Speaking to Packaging Europe earlier this year, Nicholas Hodac, director general at UNESDA, said: “It’s not possible that virgin material is cheaper than recycled material, it needs to be the other way around. If you want to incentivize sustainability, recycled materials should be cheaper.”
Therefore, UNESDA is calling on the European Commission to introduce a priority access mechanism or right of first refusal in the upcoming revision of the EU Packaging and Packaging Waste Directive (PPWD), which it says could easily solve the problem of access for the beverage industry. This solution would reportedly mean that every producer of beverage packaging would have the option to buy the recycled material issued from the recycling packaging it put on the EU market, after adjustment for collection and recycling rates.
Jean Thibault Geerts, corporate innovation, CSR & IT director for the French intermediate-sized enterprise Laiterie de Saint Denis de l’Hôtel (LSDH), comments: “Equal access means that the distribution of recycled material should be made in due proportion to the quantities placed on the market by a given producer.”
According to UNESDA, a priority access or right of first refusal system would place all beverage producers, including SMEs, in a position to meet mandatory recycled content targets. Additionally, the organisation says it would considerably reduce the downcycling of PET bottles by promoting bottle-to-bottle recycling and incentivise all sectors, including those outside the beverage industry, to invest in the recyclability and collection of their products.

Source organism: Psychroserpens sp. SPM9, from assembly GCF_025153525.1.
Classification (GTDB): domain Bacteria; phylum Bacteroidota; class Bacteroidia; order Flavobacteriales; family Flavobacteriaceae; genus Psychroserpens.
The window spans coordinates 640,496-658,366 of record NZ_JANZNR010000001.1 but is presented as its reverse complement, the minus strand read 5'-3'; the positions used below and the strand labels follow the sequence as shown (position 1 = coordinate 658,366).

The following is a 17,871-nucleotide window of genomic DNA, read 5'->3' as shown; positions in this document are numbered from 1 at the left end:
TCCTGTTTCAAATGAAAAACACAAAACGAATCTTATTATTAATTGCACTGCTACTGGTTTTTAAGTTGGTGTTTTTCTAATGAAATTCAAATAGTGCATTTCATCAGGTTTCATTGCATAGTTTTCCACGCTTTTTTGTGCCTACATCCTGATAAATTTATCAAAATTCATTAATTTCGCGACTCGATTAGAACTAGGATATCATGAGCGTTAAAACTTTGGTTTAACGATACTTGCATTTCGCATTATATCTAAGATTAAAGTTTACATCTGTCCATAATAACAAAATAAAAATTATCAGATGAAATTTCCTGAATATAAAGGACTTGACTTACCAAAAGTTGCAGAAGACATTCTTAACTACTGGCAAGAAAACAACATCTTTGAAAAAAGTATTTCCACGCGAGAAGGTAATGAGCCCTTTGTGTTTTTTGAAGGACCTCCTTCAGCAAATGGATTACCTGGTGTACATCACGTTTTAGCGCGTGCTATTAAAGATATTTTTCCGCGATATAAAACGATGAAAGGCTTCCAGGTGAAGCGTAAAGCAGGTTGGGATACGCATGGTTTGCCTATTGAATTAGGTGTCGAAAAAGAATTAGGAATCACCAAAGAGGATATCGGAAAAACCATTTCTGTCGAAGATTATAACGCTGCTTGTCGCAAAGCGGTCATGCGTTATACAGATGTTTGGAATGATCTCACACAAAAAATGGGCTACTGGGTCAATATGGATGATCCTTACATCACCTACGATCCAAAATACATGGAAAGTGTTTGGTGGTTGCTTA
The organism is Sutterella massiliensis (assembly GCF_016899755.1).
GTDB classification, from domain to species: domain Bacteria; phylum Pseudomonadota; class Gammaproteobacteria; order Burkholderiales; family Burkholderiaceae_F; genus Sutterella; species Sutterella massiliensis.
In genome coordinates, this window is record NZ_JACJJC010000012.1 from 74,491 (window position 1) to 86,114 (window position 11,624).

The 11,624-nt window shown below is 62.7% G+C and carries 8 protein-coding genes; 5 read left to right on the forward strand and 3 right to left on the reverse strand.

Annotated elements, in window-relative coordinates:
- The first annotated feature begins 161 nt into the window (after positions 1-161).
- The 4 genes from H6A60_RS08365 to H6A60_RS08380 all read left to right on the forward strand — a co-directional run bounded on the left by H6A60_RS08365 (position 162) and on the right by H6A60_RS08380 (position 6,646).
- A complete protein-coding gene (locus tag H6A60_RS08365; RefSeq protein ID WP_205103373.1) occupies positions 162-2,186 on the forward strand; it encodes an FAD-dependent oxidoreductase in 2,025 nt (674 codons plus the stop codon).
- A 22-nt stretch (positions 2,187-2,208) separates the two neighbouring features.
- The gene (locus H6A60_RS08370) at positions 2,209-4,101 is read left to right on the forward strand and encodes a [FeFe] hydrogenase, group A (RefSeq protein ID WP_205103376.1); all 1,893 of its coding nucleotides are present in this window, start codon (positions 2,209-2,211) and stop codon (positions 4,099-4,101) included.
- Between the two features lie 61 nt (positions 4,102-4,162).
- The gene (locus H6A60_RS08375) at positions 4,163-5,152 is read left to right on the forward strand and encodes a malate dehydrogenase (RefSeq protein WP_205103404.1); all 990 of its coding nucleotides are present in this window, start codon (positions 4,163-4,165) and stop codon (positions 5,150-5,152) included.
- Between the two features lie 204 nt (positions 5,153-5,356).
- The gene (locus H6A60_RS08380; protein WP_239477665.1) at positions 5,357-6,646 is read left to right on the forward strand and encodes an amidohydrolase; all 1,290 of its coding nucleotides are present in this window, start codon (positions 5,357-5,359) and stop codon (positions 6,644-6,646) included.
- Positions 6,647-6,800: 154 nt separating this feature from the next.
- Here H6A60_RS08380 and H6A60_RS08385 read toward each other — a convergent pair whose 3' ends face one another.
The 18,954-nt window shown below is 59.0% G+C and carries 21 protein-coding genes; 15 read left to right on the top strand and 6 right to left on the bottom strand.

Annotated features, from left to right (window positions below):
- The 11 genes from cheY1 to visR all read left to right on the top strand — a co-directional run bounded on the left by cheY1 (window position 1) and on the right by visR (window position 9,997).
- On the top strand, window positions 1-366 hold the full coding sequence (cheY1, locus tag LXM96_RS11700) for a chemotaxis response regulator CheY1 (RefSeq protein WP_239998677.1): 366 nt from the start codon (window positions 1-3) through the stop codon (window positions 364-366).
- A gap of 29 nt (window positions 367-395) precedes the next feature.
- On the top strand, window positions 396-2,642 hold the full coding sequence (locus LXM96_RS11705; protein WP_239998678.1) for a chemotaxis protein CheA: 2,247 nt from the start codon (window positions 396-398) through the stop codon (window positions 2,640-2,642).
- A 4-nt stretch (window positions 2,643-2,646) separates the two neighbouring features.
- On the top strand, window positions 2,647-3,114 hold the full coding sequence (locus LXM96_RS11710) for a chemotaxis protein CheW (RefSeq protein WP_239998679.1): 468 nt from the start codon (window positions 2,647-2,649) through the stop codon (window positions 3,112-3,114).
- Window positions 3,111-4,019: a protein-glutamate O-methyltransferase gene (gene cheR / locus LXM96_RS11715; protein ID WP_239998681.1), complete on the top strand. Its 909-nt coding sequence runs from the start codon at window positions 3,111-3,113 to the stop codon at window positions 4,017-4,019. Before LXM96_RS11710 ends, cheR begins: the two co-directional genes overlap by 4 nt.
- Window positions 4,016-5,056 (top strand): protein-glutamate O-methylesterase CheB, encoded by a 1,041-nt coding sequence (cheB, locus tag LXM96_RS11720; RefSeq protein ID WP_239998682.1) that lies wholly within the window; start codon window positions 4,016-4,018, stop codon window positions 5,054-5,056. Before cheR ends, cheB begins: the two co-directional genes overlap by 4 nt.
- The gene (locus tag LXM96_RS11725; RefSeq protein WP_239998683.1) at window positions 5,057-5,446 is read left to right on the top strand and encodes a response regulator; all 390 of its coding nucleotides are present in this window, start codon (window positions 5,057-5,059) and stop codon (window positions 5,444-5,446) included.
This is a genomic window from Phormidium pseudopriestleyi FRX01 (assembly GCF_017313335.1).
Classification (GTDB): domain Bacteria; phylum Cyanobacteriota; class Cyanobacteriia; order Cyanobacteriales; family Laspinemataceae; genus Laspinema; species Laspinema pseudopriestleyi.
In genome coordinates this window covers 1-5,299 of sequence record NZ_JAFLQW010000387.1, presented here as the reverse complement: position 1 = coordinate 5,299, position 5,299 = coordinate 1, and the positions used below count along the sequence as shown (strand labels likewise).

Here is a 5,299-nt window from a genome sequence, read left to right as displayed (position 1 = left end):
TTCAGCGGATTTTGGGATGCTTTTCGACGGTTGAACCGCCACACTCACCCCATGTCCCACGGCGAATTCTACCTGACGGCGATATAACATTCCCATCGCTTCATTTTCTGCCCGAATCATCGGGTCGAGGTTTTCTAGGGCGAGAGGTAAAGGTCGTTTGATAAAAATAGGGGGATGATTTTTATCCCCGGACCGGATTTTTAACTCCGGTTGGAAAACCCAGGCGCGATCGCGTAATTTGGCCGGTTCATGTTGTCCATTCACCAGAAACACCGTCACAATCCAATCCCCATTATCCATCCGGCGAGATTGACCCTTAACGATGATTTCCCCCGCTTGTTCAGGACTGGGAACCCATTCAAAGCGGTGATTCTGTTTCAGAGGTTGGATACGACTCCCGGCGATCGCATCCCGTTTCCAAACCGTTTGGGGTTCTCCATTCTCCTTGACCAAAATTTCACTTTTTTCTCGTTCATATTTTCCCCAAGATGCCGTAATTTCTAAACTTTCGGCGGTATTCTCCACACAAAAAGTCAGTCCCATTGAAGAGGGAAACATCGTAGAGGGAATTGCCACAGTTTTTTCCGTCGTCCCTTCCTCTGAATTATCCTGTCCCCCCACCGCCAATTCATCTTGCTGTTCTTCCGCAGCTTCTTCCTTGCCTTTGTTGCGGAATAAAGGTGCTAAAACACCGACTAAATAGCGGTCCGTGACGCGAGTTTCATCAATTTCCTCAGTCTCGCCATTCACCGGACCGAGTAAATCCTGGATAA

SMEs, beverage industry associations, and deposit return scheme (DRS) administrators have testified in support of UNESDA’s call for EU action.
Petra Medved Djurašinović, secretary general of the Slovenian Beverages Association, says: “Many [beverage SMEs operating in Slovenia] are currently facing a severe crisis due to the rising prices of recycled material and its general unavailability. In this context, and to support our sector’s efforts to create a closed loop for beverage bottles, a mechanism that grants better access to recycled material is crucial.”
The Super Bock Group, a Portuguese beverage company, adds: “We are convinced that such a mechanism would allow a better circularity of our packaging, with clear benefits for the environment. We are aware of the appetite of several non-food industries for the recycled material coming from beverage bottles, but the right way is to ensure the reuse of this recycled material in new beverage packaging cycles, thus avoiding downcycling.”